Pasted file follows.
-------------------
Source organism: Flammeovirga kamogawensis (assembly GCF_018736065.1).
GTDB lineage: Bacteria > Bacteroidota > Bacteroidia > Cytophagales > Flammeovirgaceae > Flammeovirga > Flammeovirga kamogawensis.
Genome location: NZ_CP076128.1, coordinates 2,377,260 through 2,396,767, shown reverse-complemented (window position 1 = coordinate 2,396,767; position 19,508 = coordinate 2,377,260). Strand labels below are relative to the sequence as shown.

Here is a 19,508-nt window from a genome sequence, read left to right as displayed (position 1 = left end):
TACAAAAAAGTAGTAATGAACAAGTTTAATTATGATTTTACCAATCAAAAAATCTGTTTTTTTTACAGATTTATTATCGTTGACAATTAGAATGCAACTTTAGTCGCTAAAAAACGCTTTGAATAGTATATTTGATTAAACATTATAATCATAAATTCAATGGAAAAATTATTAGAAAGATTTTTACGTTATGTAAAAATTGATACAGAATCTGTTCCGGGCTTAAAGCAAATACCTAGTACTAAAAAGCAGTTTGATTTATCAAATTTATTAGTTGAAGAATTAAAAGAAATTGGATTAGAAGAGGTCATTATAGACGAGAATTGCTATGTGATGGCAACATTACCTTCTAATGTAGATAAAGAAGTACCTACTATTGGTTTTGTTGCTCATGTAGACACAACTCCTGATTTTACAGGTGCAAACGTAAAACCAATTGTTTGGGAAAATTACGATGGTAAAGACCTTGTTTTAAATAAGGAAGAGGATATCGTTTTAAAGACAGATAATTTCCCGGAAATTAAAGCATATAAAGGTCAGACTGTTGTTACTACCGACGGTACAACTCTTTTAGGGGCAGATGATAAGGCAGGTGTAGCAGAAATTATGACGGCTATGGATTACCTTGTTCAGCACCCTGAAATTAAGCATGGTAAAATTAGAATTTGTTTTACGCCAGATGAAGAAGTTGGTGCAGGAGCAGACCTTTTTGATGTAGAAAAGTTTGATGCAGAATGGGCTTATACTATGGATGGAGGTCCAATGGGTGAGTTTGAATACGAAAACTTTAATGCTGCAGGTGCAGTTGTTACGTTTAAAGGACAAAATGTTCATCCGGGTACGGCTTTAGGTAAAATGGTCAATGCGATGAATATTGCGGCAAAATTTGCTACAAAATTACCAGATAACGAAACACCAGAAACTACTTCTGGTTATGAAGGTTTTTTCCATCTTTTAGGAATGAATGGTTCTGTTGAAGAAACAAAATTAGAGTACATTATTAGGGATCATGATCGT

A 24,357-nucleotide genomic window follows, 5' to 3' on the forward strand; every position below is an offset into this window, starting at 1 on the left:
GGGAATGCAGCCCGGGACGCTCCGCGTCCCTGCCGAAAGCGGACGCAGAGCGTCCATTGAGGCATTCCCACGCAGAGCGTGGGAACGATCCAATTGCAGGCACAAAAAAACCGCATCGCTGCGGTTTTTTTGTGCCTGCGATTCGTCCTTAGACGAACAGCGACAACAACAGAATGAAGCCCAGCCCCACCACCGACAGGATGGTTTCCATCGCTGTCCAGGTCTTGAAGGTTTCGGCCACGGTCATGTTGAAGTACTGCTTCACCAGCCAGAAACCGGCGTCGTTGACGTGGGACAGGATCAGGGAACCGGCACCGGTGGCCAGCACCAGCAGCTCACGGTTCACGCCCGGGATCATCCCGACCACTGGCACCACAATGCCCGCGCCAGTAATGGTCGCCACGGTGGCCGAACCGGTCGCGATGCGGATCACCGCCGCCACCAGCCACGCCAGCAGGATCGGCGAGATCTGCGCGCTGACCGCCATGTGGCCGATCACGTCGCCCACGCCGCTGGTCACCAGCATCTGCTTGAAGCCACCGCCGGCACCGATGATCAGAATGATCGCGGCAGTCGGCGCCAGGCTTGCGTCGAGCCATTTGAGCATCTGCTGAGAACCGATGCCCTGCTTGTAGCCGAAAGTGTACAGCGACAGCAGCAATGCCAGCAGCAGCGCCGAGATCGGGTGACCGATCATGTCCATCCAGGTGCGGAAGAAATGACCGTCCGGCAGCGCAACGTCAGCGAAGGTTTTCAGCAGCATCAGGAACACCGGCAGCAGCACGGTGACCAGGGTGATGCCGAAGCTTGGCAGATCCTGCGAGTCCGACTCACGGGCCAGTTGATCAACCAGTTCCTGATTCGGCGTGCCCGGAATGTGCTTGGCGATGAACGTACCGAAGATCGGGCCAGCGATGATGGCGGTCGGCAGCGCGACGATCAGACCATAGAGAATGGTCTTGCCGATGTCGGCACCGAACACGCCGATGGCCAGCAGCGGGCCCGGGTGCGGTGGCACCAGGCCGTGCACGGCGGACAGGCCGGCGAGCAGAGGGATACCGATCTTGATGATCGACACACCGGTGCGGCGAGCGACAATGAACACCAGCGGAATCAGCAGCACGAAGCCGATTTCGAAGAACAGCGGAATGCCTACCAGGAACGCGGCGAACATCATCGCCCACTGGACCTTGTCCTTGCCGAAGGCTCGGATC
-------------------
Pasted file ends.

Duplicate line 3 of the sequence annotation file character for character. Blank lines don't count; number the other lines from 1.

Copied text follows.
Genome location: NZ_CP076128.1, coordinates 2,377,260 through 2,396,767, shown reverse-complemented (window position 1 = coordinate 2,396,767; position 19,508 = coordinate 2,377,260). Strand labels below are relative to the sequence as shown.